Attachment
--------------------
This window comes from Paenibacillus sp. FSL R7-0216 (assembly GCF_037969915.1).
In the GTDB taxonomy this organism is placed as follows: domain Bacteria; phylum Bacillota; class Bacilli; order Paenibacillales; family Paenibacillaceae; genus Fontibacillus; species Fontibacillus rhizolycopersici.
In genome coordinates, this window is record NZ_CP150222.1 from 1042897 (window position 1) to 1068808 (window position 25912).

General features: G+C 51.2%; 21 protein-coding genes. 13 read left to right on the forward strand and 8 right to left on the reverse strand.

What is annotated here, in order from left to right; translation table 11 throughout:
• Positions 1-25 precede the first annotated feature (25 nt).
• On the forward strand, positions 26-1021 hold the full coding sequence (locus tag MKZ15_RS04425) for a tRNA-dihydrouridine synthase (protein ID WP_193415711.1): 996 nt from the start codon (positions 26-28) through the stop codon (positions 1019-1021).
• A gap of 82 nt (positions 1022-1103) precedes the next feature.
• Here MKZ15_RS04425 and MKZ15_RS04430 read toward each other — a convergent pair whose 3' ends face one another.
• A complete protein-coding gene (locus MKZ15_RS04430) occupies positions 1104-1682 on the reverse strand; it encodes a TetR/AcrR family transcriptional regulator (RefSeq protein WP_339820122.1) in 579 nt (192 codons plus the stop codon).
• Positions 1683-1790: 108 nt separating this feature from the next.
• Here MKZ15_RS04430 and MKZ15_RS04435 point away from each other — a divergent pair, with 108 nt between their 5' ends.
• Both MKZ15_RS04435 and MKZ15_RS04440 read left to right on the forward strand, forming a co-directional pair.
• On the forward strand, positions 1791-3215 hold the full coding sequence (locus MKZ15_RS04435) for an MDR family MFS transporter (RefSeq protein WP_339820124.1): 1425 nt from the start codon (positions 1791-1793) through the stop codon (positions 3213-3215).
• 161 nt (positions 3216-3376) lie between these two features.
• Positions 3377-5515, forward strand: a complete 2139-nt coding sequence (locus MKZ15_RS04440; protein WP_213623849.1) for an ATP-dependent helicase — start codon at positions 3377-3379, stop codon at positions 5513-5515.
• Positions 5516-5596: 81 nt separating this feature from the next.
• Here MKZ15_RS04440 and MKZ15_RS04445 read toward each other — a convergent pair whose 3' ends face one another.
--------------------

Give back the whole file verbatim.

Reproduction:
This window comes from Paenibacillus sp. FSL R7-0216 (assembly GCF_037969915.1).
In the GTDB taxonomy this organism is placed as follows: domain Bacteria; phylum Bacillota; class Bacilli; order Paenibacillales; family Paenibacillaceae; genus Fontibacillus; species Fontibacillus rhizolycopersici.
In genome coordinates, this window is record NZ_CP150222.1 from 1042897 (window position 1) to 1068808 (window position 25912).

General features: G+C 51.2%; 21 protein-coding genes. 13 read left to right on the forward strand and 8 right to left on the reverse strand.

What is annotated here, in order from left to right; translation table 11 throughout:
• Positions 1-25 precede the first annotated feature (25 nt).
• On the forward strand, positions 26-1021 hold the full coding sequence (locus tag MKZ15_RS04425) for a tRNA-dihydrouridine synthase (protein ID WP_193415711.1): 996 nt from the start codon (positions 26-28) through the stop codon (positions 1019-1021).
• A gap of 82 nt (positions 1022-1103) precedes the next feature.
• Here MKZ15_RS04425 and MKZ15_RS04430 read toward each other — a convergent pair whose 3' ends face one another.
• A complete protein-coding gene (locus MKZ15_RS04430) occupies positions 1104-1682 on the reverse strand; it encodes a TetR/AcrR family transcriptional regulator (RefSeq protein WP_339820122.1) in 579 nt (192 codons plus the stop codon).
• Positions 1683-1790: 108 nt separating this feature from the next.
• Here MKZ15_RS04430 and MKZ15_RS04435 point away from each other — a divergent pair, with 108 nt between their 5' ends.
• Both MKZ15_RS04435 and MKZ15_RS04440 read left to right on the forward strand, forming a co-directional pair.
• On the forward strand, positions 1791-3215 hold the full coding sequence (locus MKZ15_RS04435) for an MDR family MFS transporter (RefSeq protein WP_339820124.1): 1425 nt from the start codon (positions 1791-1793) through the stop codon (positions 3213-3215).
• 161 nt (positions 3216-3376) lie between these two features.
• Positions 3377-5515, forward strand: a complete 2139-nt coding sequence (locus MKZ15_RS04440; protein WP_213623849.1) for an ATP-dependent helicase — start codon at positions 3377-3379, stop codon at positions 5513-5515.
• Positions 5516-5596: 81 nt separating this feature from the next.
• Here MKZ15_RS04440 and MKZ15_RS04445 read toward each other — a convergent pair whose 3' ends face one another.